Napoleon as General
Bonaparte has sometimes been acclaimed as the greatest military commander in history. In our final article in this series, David Gates reviews his contribution to the art and science of warfare.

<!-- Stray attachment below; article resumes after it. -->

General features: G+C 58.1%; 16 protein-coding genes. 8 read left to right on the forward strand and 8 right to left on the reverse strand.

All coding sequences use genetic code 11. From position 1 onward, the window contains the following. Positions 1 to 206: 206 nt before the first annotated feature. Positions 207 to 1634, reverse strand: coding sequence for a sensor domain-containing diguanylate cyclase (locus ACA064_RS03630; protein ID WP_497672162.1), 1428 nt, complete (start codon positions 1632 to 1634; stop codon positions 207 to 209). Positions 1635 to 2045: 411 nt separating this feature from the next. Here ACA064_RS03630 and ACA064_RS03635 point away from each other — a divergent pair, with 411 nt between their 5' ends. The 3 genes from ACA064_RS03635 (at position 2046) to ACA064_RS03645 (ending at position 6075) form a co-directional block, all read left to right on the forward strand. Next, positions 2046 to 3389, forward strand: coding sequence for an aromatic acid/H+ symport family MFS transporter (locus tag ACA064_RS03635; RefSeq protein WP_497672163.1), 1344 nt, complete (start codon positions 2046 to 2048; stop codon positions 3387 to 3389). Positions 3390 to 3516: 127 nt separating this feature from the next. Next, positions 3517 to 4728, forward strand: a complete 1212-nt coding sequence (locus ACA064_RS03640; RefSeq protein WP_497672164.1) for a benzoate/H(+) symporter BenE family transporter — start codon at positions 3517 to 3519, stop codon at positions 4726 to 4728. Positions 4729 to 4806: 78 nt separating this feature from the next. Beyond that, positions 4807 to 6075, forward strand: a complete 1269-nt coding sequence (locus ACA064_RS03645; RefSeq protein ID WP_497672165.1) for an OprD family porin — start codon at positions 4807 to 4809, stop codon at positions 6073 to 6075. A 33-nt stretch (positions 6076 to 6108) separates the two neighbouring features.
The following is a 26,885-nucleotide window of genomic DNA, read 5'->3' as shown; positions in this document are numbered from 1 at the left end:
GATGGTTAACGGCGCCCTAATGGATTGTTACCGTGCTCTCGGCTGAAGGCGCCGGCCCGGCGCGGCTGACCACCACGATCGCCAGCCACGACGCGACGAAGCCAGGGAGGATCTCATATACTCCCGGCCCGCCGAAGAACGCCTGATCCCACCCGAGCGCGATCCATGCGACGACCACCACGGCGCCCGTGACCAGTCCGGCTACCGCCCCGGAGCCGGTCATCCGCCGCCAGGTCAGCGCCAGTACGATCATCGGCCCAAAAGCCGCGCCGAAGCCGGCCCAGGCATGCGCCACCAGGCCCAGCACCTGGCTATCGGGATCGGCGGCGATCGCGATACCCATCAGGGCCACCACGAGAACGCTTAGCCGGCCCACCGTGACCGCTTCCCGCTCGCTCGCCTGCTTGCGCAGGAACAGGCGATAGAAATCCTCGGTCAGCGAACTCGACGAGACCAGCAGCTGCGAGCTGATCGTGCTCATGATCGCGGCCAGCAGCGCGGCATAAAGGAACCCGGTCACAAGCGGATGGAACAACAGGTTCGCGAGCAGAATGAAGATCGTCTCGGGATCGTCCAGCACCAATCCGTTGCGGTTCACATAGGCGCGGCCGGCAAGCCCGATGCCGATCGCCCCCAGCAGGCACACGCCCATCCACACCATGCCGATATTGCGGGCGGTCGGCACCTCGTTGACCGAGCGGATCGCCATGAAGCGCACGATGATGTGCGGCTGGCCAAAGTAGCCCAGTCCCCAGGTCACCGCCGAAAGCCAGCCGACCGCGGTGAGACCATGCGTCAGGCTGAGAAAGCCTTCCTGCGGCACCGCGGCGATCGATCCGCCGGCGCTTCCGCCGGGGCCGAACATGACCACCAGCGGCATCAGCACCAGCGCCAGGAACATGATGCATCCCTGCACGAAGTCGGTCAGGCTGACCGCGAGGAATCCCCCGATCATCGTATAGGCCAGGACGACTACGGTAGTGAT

In many regards, Napoleon's genius was more practical than theoretical. As a military reformer, he was not so much an innovator as someone who was obliged to build on or adapt existing concepts, largely because he was constrained by the technological possibilities of his time. Indeed, in this respect he lived during an era of such prolonged consistency that many of his contemporaries, notably the soldier and, later, celebrated military theorist Antoine-Henri de Jomini, persuaded themselves that the 'essential nature' of warfare could not change.